The inaugural Georgia Blacks in Tech Policy Conference took place earlier this month at Atlanta City Hall. The historical event was an unprecedented opportunity to advance the black tech ecosystem in Georgia through policy.
The first-of-its-kind event was a chance for tech leaders, professionals, and community advocates to present policy changes and recommendations to members of the Georgia General Assembly. Indeed, 27 state legislatures were in attendance, including members of the Georgia Black Caucus.
“I’m glad to be here as part of a public policy advancement in the history of blacks in tech, “ said Georgia State Rep. Mable Thomas District 56. “Really, when you think of tech, you think of the big firm names, but you really don’t think about how is it impacting the African American community. Are we in it, are we able to expand it, can we bring our young people here to it?”
“Even folks who are maybe grown, they still want to know because if they don’t get in this game of technology, unfortunately, it will pass us by. So, I’m glad to be here to get some baseline information, so that I, as a legislator, can be part of a process that advances opportunities for blacks in tech.”
Thomas joined other legislators as they listened and dialogued, before corroborating on the proposals, which included a statewide pitch contest, developing a Governor’s STEAM Advisory Council and funding for CodeStartGeorgia to train high school teachers software development skills that they can pass on to students.
Much of the proposals focused on funding opportunities to close the technology gap. For example, Errika Moore, Executive Director of TAG-Ed and Georgia Tech alumna spoke on allocating state funds to underserved individuals pursuing majors in Computer Science related fields and attending online CS training and boot camps.
Speaking on the importance of the allocation she said, “I think it’s huge. I think there’s an opportunity for both to be at play, the government, as well as, the private sector, but in terms of the government, I think, really they should take lead. There’s an opportunity for them to really take lead, particularly in terms of funding that could be in place in our communities.”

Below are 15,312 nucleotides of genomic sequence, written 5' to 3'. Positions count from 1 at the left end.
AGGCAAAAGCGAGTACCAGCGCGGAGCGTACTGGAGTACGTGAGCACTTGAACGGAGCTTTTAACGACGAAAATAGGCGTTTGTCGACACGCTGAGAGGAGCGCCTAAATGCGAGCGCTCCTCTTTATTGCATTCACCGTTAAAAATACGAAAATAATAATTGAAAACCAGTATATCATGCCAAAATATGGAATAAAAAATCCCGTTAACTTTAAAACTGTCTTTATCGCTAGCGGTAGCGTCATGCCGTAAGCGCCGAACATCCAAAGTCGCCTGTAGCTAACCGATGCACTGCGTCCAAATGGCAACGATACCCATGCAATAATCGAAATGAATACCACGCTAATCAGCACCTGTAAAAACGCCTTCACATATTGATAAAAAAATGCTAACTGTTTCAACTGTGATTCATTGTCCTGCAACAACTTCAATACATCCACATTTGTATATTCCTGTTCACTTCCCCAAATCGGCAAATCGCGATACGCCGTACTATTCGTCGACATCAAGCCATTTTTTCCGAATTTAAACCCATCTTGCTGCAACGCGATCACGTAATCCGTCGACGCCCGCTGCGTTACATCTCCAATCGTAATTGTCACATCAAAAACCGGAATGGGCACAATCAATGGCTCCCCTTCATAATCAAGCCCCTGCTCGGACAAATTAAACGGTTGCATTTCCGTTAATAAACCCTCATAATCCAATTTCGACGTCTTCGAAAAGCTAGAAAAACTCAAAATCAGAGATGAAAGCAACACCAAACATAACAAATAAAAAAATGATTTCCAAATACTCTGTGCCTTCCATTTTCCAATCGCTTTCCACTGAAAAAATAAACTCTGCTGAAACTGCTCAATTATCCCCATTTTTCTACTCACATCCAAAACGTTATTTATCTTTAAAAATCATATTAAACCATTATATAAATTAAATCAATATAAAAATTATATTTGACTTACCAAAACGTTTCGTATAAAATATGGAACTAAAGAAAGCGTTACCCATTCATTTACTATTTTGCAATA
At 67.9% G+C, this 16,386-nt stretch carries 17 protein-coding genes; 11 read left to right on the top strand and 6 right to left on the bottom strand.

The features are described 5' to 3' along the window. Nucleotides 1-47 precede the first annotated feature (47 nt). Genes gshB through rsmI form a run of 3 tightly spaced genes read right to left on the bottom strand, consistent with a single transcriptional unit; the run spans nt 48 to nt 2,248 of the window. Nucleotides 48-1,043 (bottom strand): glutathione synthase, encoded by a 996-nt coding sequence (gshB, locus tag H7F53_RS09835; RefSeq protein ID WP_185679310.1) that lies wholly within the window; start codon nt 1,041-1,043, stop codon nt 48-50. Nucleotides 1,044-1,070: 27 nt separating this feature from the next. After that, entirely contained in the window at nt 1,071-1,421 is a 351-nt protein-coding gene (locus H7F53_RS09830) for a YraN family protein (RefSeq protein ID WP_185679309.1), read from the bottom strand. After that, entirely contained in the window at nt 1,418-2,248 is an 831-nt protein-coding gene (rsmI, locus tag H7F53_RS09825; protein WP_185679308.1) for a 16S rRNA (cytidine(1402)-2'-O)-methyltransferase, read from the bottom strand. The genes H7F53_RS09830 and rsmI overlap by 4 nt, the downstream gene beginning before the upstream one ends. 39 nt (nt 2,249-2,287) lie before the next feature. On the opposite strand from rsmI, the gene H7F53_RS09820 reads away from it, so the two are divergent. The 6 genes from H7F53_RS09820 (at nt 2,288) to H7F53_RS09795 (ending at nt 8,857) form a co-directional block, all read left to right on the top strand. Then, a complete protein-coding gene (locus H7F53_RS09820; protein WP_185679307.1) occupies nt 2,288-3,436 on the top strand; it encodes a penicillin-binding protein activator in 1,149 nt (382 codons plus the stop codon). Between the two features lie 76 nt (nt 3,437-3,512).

Moore added that from her observations STEM and STEAM coordinators don’t get adequately compensated for their efforts to give students exposure outside the classroom, and that’s simply because the funding is not there.
“For example, I know that currently STEM and STEAM coordinators only have money to go to about $50 dollars to a teacher who wants to take their students on an outing and give them exposure. $50 for their time, that’s nothing. So funds that really empower educators and educational leaders to bring in programs, to bring in the right resources, to provide continuing education to teachers, all of that is so critical for setting a student up for success and giving them access.”
Other speakers included Dr. Baratunde Cola, 2017 Waterman Award Recipient from the National Science Foundation and Georgia Tech alumnus and Regina Lewis-Ward of Stockbridge, among others. They joined co-chair Rodney Sampson on speaking on Early Exposure. Sampson separately contributed to Startup Ecosystems and Capital Formation.
The event’s presenting sponsor was TriNet. Other sponsors included Microsoft, Tony Byrd, Empwrd, TAG Diversity, The Cola Family, among others. GAState Representative Dar’shun Kendrick is the chair of the event and Rodney Sampson, Partner at Techsquare Labs
The day closed out with a bang with an award presentation to eight trailblazers making a significant impact in the Atlanta black ecosystem, including our very own chief executive Kunbi Tinuoye. You can view all the honorees recognized here. Quinetha Fraiser, president of Social Impact Advisors and co-founder of MyPledger, presented the awards.
And after the awards ceremony was over, some unannounced and unexpected awards were given out. Kendrick presented Sampson with a proclamation as an Honorary Citizen of Georgia, joining a small group of individuals with this distinction.
Councilman Andre Dickens presented double proclamations proclaiming November 8 as Georgia Blacks in Tech Policy Conference Day. Kendrick, Sampson, and board member Kiona Byrd were also recognized for efforts to pull the policy conference together.
Speaking to UrbanGeekz afterward, Sampson said much of the work of ecosystem builders goes unnoticed. He also went on to say, “What was exciting about today was that legislators showed up, they asked hard questions, they took notes. We went through some ideation and design thinking, just like we would with for any problem we are solving with engineering, technology in the startup, tech world. And I’m hopeful that the commitments that we got will be followed up on to actually turn some of this into initiative or actual policy.”
Both Sampson and Kendrick said the conference is only the beginning. Kendrick promises to make next year’s event bigger and better. This is just the start of a new era of opportunity in Georgia, she said.